Learn from these three real-life retail examples of how to create an unforgettable customer experience.
Luxury sneaker retailer Koio operates an e-commerce store in addition to six brick-and-mortar locations and blends their omnichannel shopping experience quite well. For one, Koio’s retail associates frequently send customer follow-ups, personal product recommendations, and messages of gratitude to in-store and online shoppers.
Koio also employs a unique event and community engagement strategy to improve its shopping experience — its latest launch party targeted and invited local shoppers to celebrate the newest Koio store in their neighborhood by shopping online or in-person. The store also hosts other in-person events to build camaraderie and loyalty around the Koio brand.
Rebag, a resale retailer of luxury handbags, started as an e-commerce-only store. The brand recently moved into brick-and-mortar locations across New York City, LA, and Miami to continue to deliver a trustworthy luxury shopping experience. Rebag delivers this experience through clienteling.
Leading customers receive a designated “relationship manager”, a Rebag associate who is fully committed to their Rebag experience. This individual is typically part of the brand’s retail or business development team and works closely with customers to browse bags and process purchases — an important part of navigating the luxury resale industry and store experience.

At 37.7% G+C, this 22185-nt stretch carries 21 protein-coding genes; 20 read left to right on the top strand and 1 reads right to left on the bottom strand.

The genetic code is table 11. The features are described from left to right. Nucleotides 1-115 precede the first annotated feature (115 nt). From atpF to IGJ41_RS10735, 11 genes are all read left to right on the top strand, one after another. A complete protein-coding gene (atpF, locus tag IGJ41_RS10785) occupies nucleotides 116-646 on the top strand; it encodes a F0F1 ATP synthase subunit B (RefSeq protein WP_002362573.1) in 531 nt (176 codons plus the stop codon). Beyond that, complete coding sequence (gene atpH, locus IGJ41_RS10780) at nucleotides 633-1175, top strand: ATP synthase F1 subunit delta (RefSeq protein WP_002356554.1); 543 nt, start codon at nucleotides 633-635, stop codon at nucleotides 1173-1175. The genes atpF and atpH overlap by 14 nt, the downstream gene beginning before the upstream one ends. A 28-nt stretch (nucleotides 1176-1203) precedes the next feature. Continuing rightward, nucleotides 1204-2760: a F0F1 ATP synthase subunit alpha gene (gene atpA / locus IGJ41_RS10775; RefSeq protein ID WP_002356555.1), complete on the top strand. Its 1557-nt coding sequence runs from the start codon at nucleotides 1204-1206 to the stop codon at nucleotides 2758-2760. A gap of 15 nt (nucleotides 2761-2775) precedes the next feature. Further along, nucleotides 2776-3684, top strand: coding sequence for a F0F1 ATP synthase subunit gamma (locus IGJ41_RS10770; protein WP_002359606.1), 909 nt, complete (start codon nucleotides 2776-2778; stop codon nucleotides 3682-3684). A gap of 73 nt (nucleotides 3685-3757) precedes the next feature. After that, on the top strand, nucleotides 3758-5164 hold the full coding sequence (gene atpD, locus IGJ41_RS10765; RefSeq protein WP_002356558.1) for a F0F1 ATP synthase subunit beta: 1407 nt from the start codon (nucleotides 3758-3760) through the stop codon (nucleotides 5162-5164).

HATCH is a women’s and maternity apparel retailer. While the brand offers two gorgeous brick-and-mortar locations in New York City and LA, it excels in the digital shopping experience.
For one, HATCH brings together potential and long-time customers alike through its new digital community. It offers almost-daily events that educate and connect members; considering most HATCH customers are expecting mothers, information around birth, children, and motherhood is well-appreciated. The HATCH community also exists on Facebook and Instagram.
In addition, HATCH provides at-home styling services, HATCH @ Home, via Zoom or FaceTime with customers who can’t or prefer not to visit a store location.
These are just a few key examples of how retailers are improving the shopping experience for their customers. Notice the consistencies — relationship-building, community-building, and omnichannel alignment. Consider a tool like Endear to capture these trends, improve your own shopping experience, and create loyal customers.